At the international level, various bodies within the United Nations system monitor the compliance of states with their human rights obligations. A short overview:
These are in particular the so-called treaty bodies, but also the Human Rights Council, the General Assembly and the Security Council. International human rights NGOs are likewise essential for monitoring human rights practices. On the regional level, the organs of the European, Inter-american, and African human rights protection system are important since the rulings of regional human rights courts are binding for the member states.
The treaty bodies are expert panels created on the basis of the respective human rights treaty. They examine and evaluate the state reports about states’ implementation of treaty obligations and subsequently issue their comments in so-called Concluding Observations. (see question: “What are Concluding Observations”). Most treaty bodies also decide upon individual complaints and some may take the initiative to initiate themselves inquiries into human rights violations.
The Human Rights Council (HRC) is the most important political human rights body of the United Nations. Its 47 members are elected by the UN General Assembly. Since 2006, the Human Rights Council is tasked with the regular examination of the human rights situation within all UN member states (Universal Periodic Review) In addition, the Council follows up on the situation in individual countries - in the form of country reports and resolutions. It also appoints Special Rapporteurs for specific topics.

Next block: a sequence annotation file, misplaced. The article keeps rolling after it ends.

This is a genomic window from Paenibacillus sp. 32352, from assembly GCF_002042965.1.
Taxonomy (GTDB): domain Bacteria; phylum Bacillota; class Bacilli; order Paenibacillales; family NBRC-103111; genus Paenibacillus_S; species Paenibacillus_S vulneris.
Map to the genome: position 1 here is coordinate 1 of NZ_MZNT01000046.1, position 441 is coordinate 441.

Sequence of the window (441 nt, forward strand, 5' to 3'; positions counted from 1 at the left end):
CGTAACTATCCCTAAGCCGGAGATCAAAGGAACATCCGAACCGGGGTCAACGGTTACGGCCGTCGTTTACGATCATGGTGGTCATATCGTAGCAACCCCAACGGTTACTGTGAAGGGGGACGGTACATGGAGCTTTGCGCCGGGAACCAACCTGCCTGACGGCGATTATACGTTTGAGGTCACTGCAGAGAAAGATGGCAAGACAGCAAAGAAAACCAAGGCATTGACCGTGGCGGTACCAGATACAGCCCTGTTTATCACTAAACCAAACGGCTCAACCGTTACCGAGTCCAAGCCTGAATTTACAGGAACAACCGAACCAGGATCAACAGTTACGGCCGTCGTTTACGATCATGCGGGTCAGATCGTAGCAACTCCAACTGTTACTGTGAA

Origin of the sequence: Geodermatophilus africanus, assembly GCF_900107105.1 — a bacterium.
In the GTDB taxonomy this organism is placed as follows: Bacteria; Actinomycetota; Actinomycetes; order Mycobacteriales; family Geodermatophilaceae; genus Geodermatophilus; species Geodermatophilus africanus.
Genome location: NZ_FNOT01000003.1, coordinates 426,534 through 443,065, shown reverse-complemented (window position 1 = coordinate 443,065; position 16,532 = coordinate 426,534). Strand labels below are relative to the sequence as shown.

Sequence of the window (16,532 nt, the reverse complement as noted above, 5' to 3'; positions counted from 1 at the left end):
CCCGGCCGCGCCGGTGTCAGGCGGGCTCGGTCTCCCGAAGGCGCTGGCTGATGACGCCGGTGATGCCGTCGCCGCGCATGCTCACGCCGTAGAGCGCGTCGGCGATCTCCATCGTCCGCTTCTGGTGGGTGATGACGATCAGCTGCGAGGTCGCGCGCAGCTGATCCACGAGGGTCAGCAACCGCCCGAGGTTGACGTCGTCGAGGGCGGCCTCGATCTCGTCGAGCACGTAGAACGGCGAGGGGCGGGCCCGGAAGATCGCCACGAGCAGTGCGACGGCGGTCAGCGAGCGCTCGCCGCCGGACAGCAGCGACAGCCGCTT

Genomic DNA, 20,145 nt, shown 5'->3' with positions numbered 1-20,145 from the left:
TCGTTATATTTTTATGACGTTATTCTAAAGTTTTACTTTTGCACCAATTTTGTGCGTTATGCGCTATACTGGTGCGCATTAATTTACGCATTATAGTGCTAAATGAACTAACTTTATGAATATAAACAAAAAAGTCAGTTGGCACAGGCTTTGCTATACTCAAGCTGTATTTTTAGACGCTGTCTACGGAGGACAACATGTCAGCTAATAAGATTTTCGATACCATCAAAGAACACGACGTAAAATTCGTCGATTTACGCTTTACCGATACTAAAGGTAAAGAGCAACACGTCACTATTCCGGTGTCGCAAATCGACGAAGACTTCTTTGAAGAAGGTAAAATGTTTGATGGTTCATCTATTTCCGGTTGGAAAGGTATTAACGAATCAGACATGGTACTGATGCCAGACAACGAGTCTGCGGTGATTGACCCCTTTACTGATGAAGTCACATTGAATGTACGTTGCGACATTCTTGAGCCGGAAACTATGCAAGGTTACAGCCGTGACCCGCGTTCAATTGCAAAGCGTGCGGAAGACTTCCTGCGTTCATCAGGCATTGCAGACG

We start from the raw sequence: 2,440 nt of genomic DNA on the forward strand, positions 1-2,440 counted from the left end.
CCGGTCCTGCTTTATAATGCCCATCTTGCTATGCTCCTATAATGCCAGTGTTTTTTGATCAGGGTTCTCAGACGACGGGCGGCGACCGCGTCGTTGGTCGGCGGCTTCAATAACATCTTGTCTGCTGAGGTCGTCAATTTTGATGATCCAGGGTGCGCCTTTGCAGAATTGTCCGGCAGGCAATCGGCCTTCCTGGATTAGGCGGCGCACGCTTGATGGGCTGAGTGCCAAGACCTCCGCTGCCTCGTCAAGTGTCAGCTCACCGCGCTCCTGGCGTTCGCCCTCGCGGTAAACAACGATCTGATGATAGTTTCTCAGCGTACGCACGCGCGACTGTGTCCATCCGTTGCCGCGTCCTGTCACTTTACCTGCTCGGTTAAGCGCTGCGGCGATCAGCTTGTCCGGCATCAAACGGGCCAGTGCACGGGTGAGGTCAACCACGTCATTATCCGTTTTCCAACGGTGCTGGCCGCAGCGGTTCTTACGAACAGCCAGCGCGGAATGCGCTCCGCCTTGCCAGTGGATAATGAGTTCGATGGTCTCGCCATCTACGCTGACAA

The UN High Commissioner for Human Rights (OHCHR) is in charge of the coordination of human rights work within the system of the United Nations. Besides the head office in Geneva, it maintains regional and country offices and offers technical support for the implementation of human rights.
Last but not least, the UN Security Council (SC) can impose political, economical or military sanctions against states that systematically violate human rights, as it has done in 2011 against Libya in Resolution 1970.
Deutsche Geschellschaft für Internationale Zusammenarbeit (GIZ) (2013): Promising Practices - On a human rights-based approach in German development cooperation. GIZ, 26 p.
Deutsche Geschellschaft für Internationale Zusammenarbeit (GIZ) (2011): National Human Rights Institutions. GIZ, 10 p.